Stock Trading - The Basics

When a private company wants to raise capital for expansion, it can do so by registering on the stock market. The process involves an IPO, also known as an initial public offering of shares, and in practice this means that investors receive units of ownership, called shares, in exchange for capital.

Companies looking to go public prefer large exchanges like the Nasdaq or the London Stock Exchange (LSE), but in order to be accepted, they need to fulfill certain requirements. Once a company is listed, its shares are available for trading on the stock exchange.

The earliest stock exchanges began operating in the 16th and 17th centuries in shopping malls such as London and Amsterdam. The very first stock exchange as we know it today was the Philadelphia Stock Exchange, which still exists today. However, it was not until the late 18th century, when the New York Stock Exchange was founded, that stocks began to be widely traded.

Until 1792, brokers and traders had an informal agreement to meet under the button tree on Wall Street to negotiate the purchase and sale of shares. What became known as the Buttonwood Agreement marked the beginning of modern financial trading. As markets began to be regulated and technology developed, stock trading became available to more and more traders, making the market more liquid and more efficient.

Who Trades Stocks?

The advent of derivatives trading has allowed investors to participate in the stock market without the need for an exchange, as anyone with Internet access can speculate on the price of individual shares through an account with an online broker. With billions of transactions in the stock markets every day, let's take a closer look at the participants in this market:

Private Vendors

This category includes people who buy and sell stocks around the world based on their own estimate of the price and for the sole purpose of making a profit. Private investors account for most of the world's stock trading, and this may include employees who buy shares in the company they work for or fans who buy shares in their favorite sports club to show their support, to name just a few. < / p>

Hedge Funds

Hedge funds are also heavily involved in stock trading, usually buying stocks from various companies to protect their portfolios from risk and improve their performance.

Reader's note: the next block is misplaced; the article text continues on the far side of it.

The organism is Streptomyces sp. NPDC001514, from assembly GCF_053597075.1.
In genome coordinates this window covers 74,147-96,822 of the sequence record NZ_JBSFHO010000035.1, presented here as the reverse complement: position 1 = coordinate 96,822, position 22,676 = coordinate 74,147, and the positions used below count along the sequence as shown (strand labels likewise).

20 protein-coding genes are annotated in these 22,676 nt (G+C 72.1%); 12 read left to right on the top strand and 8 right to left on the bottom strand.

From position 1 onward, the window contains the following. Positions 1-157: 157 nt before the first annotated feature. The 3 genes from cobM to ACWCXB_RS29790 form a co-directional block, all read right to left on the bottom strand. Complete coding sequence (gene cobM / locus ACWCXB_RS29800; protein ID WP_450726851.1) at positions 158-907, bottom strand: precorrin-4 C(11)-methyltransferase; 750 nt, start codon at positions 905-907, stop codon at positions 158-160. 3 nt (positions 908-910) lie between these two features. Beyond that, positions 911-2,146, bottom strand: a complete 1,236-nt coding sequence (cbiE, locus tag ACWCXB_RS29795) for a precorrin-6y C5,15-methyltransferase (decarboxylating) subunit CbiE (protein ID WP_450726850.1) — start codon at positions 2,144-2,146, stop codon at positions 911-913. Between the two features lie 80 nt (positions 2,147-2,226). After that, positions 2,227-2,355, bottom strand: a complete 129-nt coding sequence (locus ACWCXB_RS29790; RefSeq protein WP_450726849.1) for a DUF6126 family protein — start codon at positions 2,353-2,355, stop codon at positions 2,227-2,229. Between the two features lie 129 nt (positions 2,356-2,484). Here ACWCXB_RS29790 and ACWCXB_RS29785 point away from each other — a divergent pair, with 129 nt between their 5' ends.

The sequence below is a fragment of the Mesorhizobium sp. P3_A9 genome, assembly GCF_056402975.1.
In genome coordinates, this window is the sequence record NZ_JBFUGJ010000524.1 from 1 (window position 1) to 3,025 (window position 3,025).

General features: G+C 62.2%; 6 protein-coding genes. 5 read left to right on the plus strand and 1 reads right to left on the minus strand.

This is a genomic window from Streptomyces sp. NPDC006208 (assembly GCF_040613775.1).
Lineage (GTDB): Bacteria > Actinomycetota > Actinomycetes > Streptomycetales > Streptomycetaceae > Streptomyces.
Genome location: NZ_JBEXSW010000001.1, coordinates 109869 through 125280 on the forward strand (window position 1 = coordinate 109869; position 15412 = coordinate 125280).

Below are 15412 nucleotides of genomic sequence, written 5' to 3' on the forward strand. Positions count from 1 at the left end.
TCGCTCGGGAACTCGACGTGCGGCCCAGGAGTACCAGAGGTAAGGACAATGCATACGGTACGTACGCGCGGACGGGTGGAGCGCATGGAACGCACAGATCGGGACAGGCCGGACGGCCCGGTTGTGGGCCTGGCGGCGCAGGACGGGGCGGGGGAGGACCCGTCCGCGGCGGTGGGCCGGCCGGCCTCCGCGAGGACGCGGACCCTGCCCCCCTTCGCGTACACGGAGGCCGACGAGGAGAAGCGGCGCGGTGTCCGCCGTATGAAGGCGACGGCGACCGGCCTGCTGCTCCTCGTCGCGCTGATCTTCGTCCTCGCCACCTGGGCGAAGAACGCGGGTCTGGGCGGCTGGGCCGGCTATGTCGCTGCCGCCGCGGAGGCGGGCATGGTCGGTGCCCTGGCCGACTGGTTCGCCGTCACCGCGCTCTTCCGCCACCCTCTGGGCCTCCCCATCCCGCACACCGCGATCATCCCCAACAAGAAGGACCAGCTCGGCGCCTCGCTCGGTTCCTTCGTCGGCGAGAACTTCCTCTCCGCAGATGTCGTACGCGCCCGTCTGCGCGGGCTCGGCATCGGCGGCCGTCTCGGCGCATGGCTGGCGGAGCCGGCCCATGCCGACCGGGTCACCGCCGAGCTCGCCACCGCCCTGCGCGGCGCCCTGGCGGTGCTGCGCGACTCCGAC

A lesser-known category of stock market participants are competitors who may try to gain influence over another company by buying their shares.

What affects the stock price?

The share price essentially represents the company's earnings as well as the dividends paid to shareholders. In today's globalized world, a company's ability to make a profit, and therefore its share price, cannot be explained by just one factor. The reality is that a large number of variables interact and their net effect drives stock prices around the world. Let's take a closer look at the main influencers and their impact on different industries:

Exchange rates

The value of currencies fluctuates in relation to each other 24 hours a day. As practice shows, companies that import benefit when their country's currency rises, as does their purchasing power.

Oil prices

Companies that depend on oil for their business, such as airlines, are the first to suffer from large or unexpected changes in oil prices.

New legislation

Take tax policy, for example. If a country changes its corporate tax laws, it will have a direct impact on the profitability of companies based in that territory.

Interest rates

Interest rates are determined by central banks and reflect the cost of capital. For example, lowering interest rates can give the stock market a significant boost.

Expectations and rumors

Sometimes an event, such as an interest rate cut, may not even take place, but stock markets can move significantly just because of waiting. If the event does not materialize, the markets return to their normal trading levels. This is where the saying “buy the rumor, sell the fact” comes from.

Unpredictable events

Terrorist attacks and natural disasters fall into this category. The September 2011 attacks caused equity markets to plummet, with the Dow Jones losing as much as 7% the day after the tragic event.

While the aforementioned factors and their impact are quite obvious, it is worth noting that sometimes stock prices can rise simply because sentiment in a particular sector is positive. This is why it is important for traders to keep an eye on current trends. A classic example is the explosive growth in online stocks in the era. During the same period, more traditional sectors such as mining stocks were in a bearish phase.